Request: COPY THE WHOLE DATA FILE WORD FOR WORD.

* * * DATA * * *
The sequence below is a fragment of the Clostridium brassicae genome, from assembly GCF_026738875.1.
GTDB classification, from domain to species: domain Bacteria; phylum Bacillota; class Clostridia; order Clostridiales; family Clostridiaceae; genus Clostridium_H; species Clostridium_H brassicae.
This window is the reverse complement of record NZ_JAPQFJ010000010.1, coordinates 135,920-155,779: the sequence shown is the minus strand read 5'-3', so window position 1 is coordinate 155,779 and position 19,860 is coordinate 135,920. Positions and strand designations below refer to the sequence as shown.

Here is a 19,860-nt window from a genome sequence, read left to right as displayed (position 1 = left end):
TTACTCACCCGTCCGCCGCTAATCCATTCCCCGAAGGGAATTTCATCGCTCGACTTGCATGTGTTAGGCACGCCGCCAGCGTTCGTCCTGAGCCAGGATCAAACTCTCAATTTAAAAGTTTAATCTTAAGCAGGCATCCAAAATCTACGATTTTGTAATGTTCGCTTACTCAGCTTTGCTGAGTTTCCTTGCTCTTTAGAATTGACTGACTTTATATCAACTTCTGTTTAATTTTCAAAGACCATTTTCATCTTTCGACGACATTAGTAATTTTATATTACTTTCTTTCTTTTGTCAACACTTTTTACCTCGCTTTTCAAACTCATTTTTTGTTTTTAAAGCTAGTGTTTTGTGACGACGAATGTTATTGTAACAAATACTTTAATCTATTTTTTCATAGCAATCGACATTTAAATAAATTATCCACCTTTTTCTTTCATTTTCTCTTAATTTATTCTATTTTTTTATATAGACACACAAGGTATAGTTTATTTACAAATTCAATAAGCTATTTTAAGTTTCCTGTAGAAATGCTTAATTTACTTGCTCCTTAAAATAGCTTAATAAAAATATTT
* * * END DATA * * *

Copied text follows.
The sequence below is a fragment of the Clostridium brassicae genome, from assembly GCF_026738875.1.
GTDB classification, from domain to species: domain Bacteria; phylum Bacillota; class Clostridia; order Clostridiales; family Clostridiaceae; genus Clostridium_H; species Clostridium_H brassicae.
This window is the reverse complement of record NZ_JAPQFJ010000010.1, coordinates 135,920-155,779: the sequence shown is the minus strand read 5'-3', so window position 1 is coordinate 155,779 and position 19,860 is coordinate 135,920. Positions and strand designations below refer to the sequence as shown.

Here is a 19,860-nt window from a genome sequence, read left to right as displayed (position 1 = left end):
TTACTCACCCGTCCGCCGCTAATCCATTCCCCGAAGGGAATTTCATCGCTCGACTTGCATGTGTTAGGCACGCCGCCAGCGTTCGTCCTGAGCCAGGATCAAACTCTCAATTTAAAAGTTTAATCTTAAGCAGGCATCCAAAATCTACGATTTTGTAATGTTCGCTTACTCAGCTTTGCTGAGTTTCCTTGCTCTTTAGAATTGACTGACTTTATATCAACTTCTGTTTAATTTTCAAAGACCATTTTCATCTTTCGACGACATTAGTAATTTTATATTACTTTCTTTCTTTTGTCAACACTTTTTACCTCGCTTTTCAAACTCATTTTTTGTTTTTAAAGCTAGTGTTTTGTGACGACGAATGTTATTGTAACAAATACTTTAATCTATTTTTTCATAGCAATCGACATTTAAATAAATTATCCACCTTTTTCTTTCATTTTCTCTTAATTTATTCTATTTTTTTATATAGACACACAAGGTATAGTTTATTTACAAATTCAATAAGCTATTTTAAGTTTCCTGTAGAAATGCTTAATTTACTTGCTCCTTAAAATAGCTTAATAAAAATATTT